Work keeps me fairly busy these days so I don't get much time to do things that I would like so my biggest hobby just now is chilling out in front if the tv watching movies or sky.

Oh and I nearly forgot its not so much a hobby but as of two weeks ago we now have a white German shepherd puppy and he takes up any other spare time I might have had before.



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post #6 of 24 (permalink) Old 29th March 2013, 16:58 Thread Starter
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If I may, can I ask what type of telescope that you use to get such remarkable pictures.
I suppose I mainly just use binoculars these days.
Hi Inchindown, you have peaked my interest with your remark about using binoculars to scour the skies.

I have never understood what determines a good set of binoculars from a poorer binocular, probably not helped by all the information provided with the coding that explains things like the magnification and lens diameters etc etc, which is great to those in the "know" but a real problem to the layperson like me.

Since a telescope is a virtual none starter for me, what type of binocular should I be looking for if I wanted to view the heavens. I appreciate that binoculars don't work as well as a telescope but if I were to go down that route in the future, what make and/or model or what dimensional sets of figures should I be looking out for.

Using your set of binoculars, what can you see on a clear starry night ?

Many thanks again

John

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post #7 of 24 (permalink) Old 29th March 2013, 17:04
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Originally Posted by Inchindown
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Originally Posted by Antarius
If I may, can I ask what type of telescope that you use to get such remarkable pictures.
I suppose I mainly just use binoculars these days.

Using your set of binoculars, what can you see on a clear starry night ?

Many thanks again

John
Oh aye that old chestnut any excuse to go out at night with a pair of Binoculars. Honest officer I'm looking at the stars.
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post #8 of 24 (permalink) Old 29th March 2013, 18:06 Thread Starter
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Originally Posted by Antarius
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Originally Posted by Inchindown
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Originally Posted by Antarius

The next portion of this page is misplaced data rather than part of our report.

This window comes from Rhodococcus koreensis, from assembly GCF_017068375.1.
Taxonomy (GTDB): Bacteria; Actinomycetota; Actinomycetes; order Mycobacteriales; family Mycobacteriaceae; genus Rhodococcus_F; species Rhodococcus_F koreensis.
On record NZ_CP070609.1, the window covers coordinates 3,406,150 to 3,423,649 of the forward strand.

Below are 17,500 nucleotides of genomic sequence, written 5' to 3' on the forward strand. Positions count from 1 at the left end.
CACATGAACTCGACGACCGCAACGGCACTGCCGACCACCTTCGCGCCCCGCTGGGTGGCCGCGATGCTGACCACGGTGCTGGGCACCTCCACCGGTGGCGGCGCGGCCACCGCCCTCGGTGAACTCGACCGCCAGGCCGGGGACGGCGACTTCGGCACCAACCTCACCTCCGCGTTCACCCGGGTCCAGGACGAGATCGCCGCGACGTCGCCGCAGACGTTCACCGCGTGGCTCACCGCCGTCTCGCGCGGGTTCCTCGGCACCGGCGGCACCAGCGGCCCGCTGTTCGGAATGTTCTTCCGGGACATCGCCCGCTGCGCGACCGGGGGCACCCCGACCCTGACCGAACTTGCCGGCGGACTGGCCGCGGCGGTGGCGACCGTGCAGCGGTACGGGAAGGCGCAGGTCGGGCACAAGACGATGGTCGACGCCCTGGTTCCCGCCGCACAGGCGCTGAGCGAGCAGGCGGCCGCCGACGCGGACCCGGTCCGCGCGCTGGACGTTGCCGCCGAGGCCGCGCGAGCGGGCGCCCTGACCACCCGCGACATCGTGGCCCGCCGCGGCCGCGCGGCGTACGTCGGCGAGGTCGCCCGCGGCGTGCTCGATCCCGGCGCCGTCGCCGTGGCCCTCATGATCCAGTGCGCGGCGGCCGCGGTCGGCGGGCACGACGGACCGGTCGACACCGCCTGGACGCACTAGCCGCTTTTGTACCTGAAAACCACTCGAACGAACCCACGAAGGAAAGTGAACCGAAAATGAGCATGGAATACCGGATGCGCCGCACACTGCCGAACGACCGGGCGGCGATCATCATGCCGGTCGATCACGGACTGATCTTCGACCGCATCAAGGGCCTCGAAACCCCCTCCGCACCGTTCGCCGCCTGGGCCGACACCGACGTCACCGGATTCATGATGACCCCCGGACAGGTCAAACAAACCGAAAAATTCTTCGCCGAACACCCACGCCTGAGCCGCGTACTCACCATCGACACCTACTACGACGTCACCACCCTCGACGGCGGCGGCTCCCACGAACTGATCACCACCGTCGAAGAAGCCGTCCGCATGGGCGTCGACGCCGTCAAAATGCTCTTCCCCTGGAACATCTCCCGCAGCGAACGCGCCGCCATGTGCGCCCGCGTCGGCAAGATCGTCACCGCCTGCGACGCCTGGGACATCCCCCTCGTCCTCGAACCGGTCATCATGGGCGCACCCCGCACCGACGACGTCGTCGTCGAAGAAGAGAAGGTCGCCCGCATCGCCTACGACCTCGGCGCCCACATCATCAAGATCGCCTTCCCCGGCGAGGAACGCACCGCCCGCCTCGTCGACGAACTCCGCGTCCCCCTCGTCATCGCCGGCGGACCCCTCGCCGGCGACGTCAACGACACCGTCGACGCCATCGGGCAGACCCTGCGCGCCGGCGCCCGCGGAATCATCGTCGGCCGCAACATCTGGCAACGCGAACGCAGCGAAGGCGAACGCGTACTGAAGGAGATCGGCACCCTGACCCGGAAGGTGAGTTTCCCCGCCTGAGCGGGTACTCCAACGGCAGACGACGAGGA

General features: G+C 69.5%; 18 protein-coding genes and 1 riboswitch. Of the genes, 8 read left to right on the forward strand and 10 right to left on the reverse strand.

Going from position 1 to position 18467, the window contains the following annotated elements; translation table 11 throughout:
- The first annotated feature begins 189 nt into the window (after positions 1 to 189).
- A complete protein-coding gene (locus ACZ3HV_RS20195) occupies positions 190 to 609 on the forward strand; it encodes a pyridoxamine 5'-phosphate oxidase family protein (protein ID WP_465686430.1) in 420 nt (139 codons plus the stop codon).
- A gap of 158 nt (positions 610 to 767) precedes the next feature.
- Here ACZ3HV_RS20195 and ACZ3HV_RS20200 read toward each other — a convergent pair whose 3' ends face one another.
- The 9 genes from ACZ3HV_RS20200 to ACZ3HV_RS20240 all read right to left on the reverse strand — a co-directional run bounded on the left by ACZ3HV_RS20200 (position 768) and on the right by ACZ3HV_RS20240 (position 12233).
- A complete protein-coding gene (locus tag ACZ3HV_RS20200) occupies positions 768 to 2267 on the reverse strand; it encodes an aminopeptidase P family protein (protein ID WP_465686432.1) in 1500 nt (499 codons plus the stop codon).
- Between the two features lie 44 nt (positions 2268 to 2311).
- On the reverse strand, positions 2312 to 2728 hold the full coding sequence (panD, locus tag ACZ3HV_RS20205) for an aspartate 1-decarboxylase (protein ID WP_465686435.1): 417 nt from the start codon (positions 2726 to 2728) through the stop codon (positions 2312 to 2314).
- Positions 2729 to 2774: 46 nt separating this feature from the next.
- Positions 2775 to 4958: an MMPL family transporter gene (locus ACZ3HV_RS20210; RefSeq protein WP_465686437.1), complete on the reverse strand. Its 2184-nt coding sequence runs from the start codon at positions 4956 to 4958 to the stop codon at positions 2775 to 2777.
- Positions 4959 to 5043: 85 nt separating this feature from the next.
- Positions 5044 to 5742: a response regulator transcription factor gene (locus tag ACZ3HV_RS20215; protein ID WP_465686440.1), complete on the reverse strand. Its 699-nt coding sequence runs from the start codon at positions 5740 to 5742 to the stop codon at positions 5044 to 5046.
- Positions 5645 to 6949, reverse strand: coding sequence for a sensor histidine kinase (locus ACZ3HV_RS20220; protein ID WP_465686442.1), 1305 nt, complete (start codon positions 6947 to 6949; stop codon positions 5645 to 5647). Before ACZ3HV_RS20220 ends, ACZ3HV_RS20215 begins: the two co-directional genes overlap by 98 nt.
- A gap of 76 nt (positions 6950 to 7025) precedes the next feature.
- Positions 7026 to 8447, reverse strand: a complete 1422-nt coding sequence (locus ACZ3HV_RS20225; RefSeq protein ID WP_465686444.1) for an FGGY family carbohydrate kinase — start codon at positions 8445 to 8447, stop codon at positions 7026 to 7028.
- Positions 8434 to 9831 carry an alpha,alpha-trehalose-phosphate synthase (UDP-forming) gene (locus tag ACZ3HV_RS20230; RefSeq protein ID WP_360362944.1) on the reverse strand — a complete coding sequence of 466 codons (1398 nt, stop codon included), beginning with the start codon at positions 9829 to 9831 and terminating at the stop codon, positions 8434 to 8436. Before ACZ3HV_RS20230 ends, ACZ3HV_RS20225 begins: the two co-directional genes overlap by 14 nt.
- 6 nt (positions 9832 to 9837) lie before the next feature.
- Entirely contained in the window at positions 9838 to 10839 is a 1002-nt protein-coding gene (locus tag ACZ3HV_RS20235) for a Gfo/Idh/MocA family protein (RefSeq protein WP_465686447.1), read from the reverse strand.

If I may, can I ask what type of telescope that you use to get such remarkable pictures.
I suppose I mainly just use binoculars these days.

Using your set of binoculars, what can you see on a clear starry night ?

Many thanks again

John
Oh aye that old chestnut any excuse to go out at night with a pair of Binoculars. Honest officer I'm looking at the stars.
Well Well Well......What's going on here then ?

Are you trying to infer something my friend ?



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post #9 of 24 (permalink) Old 29th March 2013, 18:19
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Originally Posted by Inchindown
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If I may, can I ask what type of telescope that you use to get such remarkable pictures.
I suppose I mainly just use binoculars these days.
Hi Inchindown, you have peaked my interest with your remark about using binoculars to scour the skies.

I have never understood what determines a good set of binoculars from a poorer binocular, probably not helped by all the information provided with the coding that explains things like the magnification and lens diameters etc etc, which is great to those in the "know" but a real problem to the layperson like me.

Since a telescope is a virtual none starter for me, what type of binocular should I be looking for if I wanted to view the heavens. I appreciate that binoculars don't work as well as a telescope but if I were to go down that route in the future, what make and/or model or what dimensional sets of figures should I be looking out for.

Using your set of binoculars, what can you see on a clear starry night ?

Many thanks again

John
The mistake most people make is to think the more powerful the binoculars the better. For the most part that simply isn't the case. The reason being is the more powerful the binoculars the heavier they will be. This makes them very difficult to hold steady in your hands and usually mean you need some sort of tripod to support them

Binoculars are normally described as 8x25 or 10x50 etc.